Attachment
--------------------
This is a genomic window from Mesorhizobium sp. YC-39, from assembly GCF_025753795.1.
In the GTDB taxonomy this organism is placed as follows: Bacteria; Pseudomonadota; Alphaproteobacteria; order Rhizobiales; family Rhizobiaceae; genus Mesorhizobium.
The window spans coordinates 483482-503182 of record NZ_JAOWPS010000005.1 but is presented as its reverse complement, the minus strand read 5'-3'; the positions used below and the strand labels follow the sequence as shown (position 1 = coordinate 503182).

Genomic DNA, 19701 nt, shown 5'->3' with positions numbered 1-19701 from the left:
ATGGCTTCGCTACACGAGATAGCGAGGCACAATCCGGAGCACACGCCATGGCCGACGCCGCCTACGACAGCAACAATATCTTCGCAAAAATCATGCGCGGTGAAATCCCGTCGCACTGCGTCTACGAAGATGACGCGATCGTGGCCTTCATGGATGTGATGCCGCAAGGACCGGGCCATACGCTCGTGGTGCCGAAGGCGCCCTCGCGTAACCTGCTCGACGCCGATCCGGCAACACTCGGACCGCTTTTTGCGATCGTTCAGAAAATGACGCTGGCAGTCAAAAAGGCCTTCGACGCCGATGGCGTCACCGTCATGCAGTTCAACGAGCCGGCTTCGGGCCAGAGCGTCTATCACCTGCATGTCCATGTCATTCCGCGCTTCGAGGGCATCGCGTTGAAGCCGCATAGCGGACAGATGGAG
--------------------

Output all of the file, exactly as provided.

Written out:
This is a genomic window from Mesorhizobium sp. YC-39, from assembly GCF_025753795.1.
In the GTDB taxonomy this organism is placed as follows: Bacteria; Pseudomonadota; Alphaproteobacteria; order Rhizobiales; family Rhizobiaceae; genus Mesorhizobium.
The window spans coordinates 483482-503182 of record NZ_JAOWPS010000005.1 but is presented as its reverse complement, the minus strand read 5'-3'; the positions used below and the strand labels follow the sequence as shown (position 1 = coordinate 503182).

Genomic DNA, 19701 nt, shown 5'->3' with positions numbered 1-19701 from the left:
ATGGCTTCGCTACACGAGATAGCGAGGCACAATCCGGAGCACACGCCATGGCCGACGCCGCCTACGACAGCAACAATATCTTCGCAAAAATCATGCGCGGTGAAATCCCGTCGCACTGCGTCTACGAAGATGACGCGATCGTGGCCTTCATGGATGTGATGCCGCAAGGACCGGGCCATACGCTCGTGGTGCCGAAGGCGCCCTCGCGTAACCTGCTCGACGCCGATCCGGCAACACTCGGACCGCTTTTTGCGATCGTTCAGAAAATGACGCTGGCAGTCAAAAAGGCCTTCGACGCCGATGGCGTCACCGTCATGCAGTTCAACGAGCCGGCTTCGGGCCAGAGCGTCTATCACCTGCATGTCCATGTCATTCCGCGCTTCGAGGGCATCGCGTTGAAGCCGCATAGCGGACAGATGGAG